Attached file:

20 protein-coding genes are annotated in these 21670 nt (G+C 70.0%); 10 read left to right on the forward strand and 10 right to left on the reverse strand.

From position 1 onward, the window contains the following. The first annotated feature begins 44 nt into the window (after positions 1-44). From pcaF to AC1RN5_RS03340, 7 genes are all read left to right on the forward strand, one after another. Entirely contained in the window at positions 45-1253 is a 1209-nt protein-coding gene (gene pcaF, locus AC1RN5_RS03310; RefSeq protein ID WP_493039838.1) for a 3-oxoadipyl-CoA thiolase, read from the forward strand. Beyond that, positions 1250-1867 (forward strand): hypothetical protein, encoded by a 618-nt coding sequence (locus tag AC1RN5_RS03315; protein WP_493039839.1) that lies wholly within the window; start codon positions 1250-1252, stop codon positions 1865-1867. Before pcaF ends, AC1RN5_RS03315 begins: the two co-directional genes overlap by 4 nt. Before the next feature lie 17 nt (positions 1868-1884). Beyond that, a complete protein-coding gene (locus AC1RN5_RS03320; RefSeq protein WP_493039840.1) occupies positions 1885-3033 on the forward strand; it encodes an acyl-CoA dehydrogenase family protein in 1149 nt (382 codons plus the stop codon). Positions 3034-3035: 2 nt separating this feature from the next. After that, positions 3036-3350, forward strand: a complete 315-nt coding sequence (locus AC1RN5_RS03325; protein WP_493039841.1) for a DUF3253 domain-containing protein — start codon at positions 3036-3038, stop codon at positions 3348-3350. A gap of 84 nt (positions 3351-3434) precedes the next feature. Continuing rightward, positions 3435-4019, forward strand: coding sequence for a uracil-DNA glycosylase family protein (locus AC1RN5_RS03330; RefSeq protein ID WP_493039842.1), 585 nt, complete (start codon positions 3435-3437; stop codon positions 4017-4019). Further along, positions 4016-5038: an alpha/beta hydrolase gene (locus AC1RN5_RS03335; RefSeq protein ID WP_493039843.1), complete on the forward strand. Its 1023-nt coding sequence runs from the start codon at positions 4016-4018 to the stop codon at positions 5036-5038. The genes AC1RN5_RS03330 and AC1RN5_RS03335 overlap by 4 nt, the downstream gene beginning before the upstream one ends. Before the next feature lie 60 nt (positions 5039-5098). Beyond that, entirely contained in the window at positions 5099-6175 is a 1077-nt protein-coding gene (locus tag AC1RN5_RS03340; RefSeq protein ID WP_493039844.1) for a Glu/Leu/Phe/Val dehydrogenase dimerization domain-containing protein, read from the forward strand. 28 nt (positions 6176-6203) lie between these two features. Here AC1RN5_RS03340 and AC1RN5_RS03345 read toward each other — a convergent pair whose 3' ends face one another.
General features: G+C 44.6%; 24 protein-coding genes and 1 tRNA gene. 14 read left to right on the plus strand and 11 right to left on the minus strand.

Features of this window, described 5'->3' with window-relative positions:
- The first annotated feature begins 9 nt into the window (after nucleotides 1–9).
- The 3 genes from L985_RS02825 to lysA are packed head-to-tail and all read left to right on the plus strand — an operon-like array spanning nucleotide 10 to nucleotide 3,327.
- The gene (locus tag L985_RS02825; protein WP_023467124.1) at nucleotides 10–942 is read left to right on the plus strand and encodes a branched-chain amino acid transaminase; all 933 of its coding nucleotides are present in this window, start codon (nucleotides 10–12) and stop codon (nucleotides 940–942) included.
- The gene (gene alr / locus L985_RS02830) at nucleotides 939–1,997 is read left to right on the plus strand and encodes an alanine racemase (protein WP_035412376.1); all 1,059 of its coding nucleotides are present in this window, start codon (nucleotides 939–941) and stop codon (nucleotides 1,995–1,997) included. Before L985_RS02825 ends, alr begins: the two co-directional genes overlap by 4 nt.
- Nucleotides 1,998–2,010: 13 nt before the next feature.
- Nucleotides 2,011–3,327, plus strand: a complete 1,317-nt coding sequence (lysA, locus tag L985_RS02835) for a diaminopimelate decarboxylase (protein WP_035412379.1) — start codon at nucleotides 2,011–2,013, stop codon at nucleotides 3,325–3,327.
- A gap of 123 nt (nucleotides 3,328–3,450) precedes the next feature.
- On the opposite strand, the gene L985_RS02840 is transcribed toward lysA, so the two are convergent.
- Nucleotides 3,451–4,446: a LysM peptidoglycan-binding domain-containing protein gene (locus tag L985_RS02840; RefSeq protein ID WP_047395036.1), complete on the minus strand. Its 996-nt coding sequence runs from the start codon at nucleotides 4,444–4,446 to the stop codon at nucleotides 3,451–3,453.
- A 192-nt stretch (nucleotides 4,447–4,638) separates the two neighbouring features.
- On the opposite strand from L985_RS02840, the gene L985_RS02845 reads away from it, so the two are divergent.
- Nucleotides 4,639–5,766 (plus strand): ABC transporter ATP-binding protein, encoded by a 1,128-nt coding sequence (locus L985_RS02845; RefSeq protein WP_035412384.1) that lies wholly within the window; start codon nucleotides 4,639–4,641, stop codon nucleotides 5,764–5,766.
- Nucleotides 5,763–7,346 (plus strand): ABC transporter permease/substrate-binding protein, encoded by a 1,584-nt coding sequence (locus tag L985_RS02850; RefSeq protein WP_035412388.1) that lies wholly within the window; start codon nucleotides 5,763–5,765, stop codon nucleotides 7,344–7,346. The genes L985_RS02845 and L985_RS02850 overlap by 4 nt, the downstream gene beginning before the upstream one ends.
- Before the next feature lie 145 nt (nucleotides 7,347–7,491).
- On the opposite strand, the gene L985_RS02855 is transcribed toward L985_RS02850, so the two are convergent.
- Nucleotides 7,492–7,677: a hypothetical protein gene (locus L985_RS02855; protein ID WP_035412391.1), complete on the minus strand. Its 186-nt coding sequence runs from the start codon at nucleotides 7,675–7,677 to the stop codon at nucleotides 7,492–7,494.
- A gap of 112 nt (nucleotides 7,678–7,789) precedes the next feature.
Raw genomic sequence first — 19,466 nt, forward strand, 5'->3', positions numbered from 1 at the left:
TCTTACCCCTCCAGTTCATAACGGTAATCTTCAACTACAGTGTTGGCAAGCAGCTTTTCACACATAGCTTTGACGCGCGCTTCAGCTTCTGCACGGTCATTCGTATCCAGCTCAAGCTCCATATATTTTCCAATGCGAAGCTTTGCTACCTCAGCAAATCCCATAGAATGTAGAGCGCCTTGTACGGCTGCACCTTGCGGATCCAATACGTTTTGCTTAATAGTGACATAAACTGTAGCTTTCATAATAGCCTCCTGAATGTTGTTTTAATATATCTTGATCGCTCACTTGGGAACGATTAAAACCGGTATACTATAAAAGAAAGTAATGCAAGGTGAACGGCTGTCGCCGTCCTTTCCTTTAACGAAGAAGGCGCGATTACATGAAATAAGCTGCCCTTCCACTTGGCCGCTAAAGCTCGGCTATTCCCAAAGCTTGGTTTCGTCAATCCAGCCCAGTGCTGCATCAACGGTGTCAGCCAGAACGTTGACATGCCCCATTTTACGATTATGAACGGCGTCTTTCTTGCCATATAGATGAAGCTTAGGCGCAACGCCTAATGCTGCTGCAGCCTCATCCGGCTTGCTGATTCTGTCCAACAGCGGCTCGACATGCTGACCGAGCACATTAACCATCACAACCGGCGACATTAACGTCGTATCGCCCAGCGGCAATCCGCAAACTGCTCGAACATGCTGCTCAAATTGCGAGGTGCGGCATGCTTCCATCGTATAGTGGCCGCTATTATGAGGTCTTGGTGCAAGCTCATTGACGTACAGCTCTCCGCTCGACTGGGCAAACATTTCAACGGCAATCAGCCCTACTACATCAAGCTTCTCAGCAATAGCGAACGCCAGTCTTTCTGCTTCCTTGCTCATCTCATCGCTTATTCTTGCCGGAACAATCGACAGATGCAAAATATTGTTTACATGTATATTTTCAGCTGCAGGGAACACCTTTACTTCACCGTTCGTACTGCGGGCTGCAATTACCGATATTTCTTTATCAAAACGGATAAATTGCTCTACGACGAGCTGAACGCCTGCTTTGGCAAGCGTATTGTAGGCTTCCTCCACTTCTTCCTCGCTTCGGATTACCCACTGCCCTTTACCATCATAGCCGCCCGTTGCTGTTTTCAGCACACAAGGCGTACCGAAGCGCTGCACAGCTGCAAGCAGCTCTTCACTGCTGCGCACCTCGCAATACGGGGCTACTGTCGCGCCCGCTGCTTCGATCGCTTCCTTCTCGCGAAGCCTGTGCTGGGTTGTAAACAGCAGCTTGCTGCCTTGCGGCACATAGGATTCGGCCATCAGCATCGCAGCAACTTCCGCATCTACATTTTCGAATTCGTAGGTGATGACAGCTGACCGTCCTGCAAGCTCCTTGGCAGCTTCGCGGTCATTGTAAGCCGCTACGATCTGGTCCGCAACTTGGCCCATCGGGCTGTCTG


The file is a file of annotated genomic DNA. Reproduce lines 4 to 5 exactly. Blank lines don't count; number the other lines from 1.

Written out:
Features of this window, described 5'->3' with window-relative positions:
- The first annotated feature begins 9 nt into the window (after nucleotides 1–9).